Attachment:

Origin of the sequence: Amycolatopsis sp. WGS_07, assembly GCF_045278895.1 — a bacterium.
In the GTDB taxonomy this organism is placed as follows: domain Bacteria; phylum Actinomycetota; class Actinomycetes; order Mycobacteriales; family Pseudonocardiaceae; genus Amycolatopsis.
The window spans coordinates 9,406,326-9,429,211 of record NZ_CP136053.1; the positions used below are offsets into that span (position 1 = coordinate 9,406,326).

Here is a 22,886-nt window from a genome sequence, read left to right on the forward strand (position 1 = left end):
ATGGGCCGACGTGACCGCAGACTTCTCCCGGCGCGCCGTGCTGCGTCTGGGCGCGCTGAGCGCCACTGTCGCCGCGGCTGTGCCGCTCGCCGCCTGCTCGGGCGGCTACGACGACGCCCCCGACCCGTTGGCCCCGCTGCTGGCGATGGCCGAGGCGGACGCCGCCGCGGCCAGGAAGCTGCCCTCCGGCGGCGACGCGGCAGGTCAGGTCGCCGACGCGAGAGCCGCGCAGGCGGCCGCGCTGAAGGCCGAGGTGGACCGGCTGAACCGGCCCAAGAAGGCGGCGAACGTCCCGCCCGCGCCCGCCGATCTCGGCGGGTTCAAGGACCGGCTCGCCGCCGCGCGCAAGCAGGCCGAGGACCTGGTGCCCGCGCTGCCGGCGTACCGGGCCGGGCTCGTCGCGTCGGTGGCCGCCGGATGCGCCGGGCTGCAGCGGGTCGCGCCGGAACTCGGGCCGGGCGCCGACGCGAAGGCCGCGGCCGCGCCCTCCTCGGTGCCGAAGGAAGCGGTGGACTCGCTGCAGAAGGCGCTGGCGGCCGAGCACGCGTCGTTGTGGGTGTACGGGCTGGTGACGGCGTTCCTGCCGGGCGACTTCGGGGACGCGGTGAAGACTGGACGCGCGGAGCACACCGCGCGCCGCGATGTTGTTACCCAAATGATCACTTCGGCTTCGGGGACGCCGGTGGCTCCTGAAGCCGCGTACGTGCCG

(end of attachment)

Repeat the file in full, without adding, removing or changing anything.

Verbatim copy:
Origin of the sequence: Amycolatopsis sp. WGS_07, assembly GCF_045278895.1 — a bacterium.
In the GTDB taxonomy this organism is placed as follows: domain Bacteria; phylum Actinomycetota; class Actinomycetes; order Mycobacteriales; family Pseudonocardiaceae; genus Amycolatopsis.
The window spans coordinates 9,406,326-9,429,211 of record NZ_CP136053.1; the positions used below are offsets into that span (position 1 = coordinate 9,406,326).

Here is a 22,886-nt window from a genome sequence, read left to right on the forward strand (position 1 = left end):
ATGGGCCGACGTGACCGCAGACTTCTCCCGGCGCGCCGTGCTGCGTCTGGGCGCGCTGAGCGCCACTGTCGCCGCGGCTGTGCCGCTCGCCGCCTGCTCGGGCGGCTACGACGACGCCCCCGACCCGTTGGCCCCGCTGCTGGCGATGGCCGAGGCGGACGCCGCCGCGGCCAGGAAGCTGCCCTCCGGCGGCGACGCGGCAGGTCAGGTCGCCGACGCGAGAGCCGCGCAGGCGGCCGCGCTGAAGGCCGAGGTGGACCGGCTGAACCGGCCCAAGAAGGCGGCGAACGTCCCGCCCGCGCCCGCCGATCTCGGCGGGTTCAAGGACCGGCTCGCCGCCGCGCGCAAGCAGGCCGAGGACCTGGTGCCCGCGCTGCCGGCGTACCGGGCCGGGCTCGTCGCGTCGGTGGCCGCCGGATGCGCCGGGCTGCAGCGGGTCGCGCCGGAACTCGGGCCGGGCGCCGACGCGAAGGCCGCGGCCGCGCCCTCCTCGGTGCCGAAGGAAGCGGTGGACTCGCTGCAGAAGGCGCTGGCGGCCGAGCACGCGTCGTTGTGGGTGTACGGGCTGGTGACGGCGTTCCTGCCGGGCGACTTCGGGGACGCGGTGAAGACTGGACGCGCGGAGCACACCGCGCGCCGCGATGTTGTTACCCAAATGATCACTTCGGCTTCGGGGACGCCGGTGGCTCCTGAAGCCGCGTACGTGCCG